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Recount advocates say California should stop favoring the rich

Former San Jose Mayor Sam Liccardo, left, who finished first, will face Rep. Evan Low, center, in the November runoff. After the recount, Low finished five votes ahead of Santa Clara County Supervisor Joe Simitian, right.

We just finished another recount in the Bay Area and this one was particularly ugly, proving the adage that politics is a contact sport. Accusations, whether founded or not, are coming from all camps. It didn’t have to be this way. It shouldn’t have been this way.

We have represented clients in dozens of recounts across the state during our career. Sometimes recounts change the results, sometimes they don’t. This story in the 16th The congressional district, covering parts of Santa Clara and San Mateo counties, actually changed the results and could impact the choice of congressional candidates.

What was initially thought to be an exact tie for second place, which would have pitted former San Jose Mayor Sam Liccardo against state Assemblyman Evan Low and Santa Clara County Supervisor , Joe Simitian, in a three-way runoff in November, will now result in a head-to-head battle between Liccardo and Low. After recounting the nearly 180,000 ballots over three weeks, it appeared that Low beat Simitian by five votes.

This recount was necessary to verify the will of the voters. But it almost didn’t happen because our elected leaders refused to pass legislation requiring an automatic recount in close elections. This story demonstrates why their refusal must end.

Current law requires private funding of recounts. This of course favors the wealthy and special interests who can come and pay for a recount for their preferred candidate. This recount cost more than $300,000.

California’s county voter registrars do an excellent job counting votes, but the system is far from perfect. We do not intend to criticize officials who count and sometimes recount votes. They pass 99.99% of the time, an A+ in school. But sometimes a perfect score is necessary to determine the true will of voters.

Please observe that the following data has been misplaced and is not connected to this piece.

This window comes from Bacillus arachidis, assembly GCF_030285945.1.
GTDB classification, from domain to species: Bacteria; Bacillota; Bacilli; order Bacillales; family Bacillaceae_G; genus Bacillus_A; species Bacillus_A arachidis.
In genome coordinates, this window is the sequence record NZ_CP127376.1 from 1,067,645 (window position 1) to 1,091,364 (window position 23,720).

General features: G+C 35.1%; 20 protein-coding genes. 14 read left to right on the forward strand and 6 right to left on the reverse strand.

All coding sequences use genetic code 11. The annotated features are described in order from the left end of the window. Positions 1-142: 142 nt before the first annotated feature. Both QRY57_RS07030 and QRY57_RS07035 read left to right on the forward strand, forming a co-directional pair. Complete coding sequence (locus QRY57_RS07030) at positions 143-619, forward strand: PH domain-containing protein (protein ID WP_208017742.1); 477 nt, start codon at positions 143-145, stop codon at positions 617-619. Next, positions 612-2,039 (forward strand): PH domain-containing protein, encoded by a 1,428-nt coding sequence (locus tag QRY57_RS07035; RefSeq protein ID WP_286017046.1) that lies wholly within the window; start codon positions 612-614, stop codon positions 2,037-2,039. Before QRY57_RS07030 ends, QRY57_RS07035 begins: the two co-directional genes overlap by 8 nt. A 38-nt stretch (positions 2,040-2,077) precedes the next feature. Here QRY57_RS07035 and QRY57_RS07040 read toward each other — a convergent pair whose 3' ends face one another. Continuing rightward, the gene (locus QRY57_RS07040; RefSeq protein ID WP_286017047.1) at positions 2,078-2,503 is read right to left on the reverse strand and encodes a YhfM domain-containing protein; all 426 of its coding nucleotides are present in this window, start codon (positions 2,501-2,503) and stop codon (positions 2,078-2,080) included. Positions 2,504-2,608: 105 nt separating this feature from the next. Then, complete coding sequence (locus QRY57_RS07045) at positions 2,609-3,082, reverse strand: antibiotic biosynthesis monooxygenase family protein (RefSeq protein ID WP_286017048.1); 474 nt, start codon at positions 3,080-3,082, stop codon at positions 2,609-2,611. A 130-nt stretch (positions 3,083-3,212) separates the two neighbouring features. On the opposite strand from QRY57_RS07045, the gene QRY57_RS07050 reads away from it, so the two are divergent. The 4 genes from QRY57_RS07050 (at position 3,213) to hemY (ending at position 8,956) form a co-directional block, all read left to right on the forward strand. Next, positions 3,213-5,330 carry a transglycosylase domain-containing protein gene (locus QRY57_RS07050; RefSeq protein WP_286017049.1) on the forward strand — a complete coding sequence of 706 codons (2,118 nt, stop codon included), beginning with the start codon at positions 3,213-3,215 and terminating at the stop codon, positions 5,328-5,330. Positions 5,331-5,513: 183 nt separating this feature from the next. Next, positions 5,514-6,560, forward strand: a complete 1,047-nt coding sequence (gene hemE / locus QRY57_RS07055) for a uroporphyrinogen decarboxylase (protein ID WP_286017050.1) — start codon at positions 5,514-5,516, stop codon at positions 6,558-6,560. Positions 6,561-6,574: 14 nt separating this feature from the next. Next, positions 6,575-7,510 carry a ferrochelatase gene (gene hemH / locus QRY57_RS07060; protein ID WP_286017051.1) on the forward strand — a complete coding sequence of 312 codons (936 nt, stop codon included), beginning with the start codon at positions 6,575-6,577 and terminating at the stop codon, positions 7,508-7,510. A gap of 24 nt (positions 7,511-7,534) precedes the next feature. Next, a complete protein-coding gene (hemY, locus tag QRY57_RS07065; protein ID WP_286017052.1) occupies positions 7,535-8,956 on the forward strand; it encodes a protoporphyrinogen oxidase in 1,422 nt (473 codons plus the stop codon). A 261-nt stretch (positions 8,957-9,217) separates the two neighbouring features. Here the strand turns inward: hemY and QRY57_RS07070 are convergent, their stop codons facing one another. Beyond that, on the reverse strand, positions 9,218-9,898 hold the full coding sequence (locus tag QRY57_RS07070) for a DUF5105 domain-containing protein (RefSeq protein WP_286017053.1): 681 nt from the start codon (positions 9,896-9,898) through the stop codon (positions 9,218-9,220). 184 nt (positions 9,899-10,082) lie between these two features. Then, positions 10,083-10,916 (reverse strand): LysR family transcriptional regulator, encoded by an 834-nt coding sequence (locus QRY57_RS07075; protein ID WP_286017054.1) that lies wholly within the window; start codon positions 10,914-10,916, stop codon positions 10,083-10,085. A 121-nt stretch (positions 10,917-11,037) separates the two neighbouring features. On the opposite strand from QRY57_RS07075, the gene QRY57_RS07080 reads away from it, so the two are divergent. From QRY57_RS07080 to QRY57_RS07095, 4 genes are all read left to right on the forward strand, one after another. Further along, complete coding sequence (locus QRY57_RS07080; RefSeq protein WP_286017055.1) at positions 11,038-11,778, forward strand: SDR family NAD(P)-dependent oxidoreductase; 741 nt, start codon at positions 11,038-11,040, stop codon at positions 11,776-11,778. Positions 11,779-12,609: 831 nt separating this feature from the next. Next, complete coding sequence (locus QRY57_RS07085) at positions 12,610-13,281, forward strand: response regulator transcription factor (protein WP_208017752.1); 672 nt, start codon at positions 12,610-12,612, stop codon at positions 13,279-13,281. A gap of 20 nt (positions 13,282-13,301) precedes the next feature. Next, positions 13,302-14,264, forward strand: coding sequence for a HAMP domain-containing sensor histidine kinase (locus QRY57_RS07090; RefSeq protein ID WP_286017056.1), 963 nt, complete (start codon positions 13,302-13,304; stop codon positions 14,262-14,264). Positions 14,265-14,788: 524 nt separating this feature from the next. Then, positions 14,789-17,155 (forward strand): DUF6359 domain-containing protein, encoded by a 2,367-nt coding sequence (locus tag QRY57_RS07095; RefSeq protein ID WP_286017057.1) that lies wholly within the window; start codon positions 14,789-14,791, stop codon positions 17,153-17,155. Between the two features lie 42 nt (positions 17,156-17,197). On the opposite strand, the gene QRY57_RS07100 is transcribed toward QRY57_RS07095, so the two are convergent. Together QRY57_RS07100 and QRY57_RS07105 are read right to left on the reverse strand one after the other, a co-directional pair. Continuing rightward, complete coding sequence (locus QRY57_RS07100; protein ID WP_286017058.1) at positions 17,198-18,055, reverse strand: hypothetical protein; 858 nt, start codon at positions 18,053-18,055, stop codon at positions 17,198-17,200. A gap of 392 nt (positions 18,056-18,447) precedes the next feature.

The reasons for miscounted votes are not nefarious at all. Even though voting machines have become more sophisticated and registrars have become more efficient at verifying signatures, a small number of ballots are miscounted each election. If a voter crossed out their initial vote, the machine may incorrectly read the corrected ballot. The same thing can happen if a voter writes an editorial comment or scribbles on the ballot. There are a multitude of reasons why a vote may be wrongly rejected or miscounted.

Some elections end in ties or separated by a handful of votes during almost every election cycle. But it’s rare for candidates or concerned citizens to raise the resources to pay for a recount – and they shouldn’t have to. Given the likelihood that human or human error may have miscounted at least some votes, the government should intervene when results are incredibly close. Twenty-three states and Washington, D.C., provide for an automatic or mandatory recount; California should do the same.

What we fear, but hope is not the case, is that lawmakers have deliberately resisted the automatic recount because it ultimately gives them, and the special interests that brought them to power, more power over the result. As the system currently works, unions, corporations, wealthy individuals and advocacy groups can choose to pay for a recount when the results are very slim, in order to gamble the chances of their preferred candidate winning the election. power. Candidates generally don’t have the resources to do this – again, the recount here costs more than $300,000 – and ordinary citizens never do.

To help determine a legal threshold, statisticians can determine exactly when a recount is likely to change the results and should therefore trigger an automatic government-funded recount: When the difference between candidates is 0.25%? A tenth of one percent? Certainly when there is a tie.

Whatever that number, fair and reliable elections require an automatic recount when we all know the initial results are not perfectly accurate. What just happened in Congressional District 16 proves this point.

Jim Sutton is the past president and Matthew Alvarez is the current vice president of the California Political Attorneys Association. They represented Jonathan Padilla, the recount petitioner in Congressional District 16.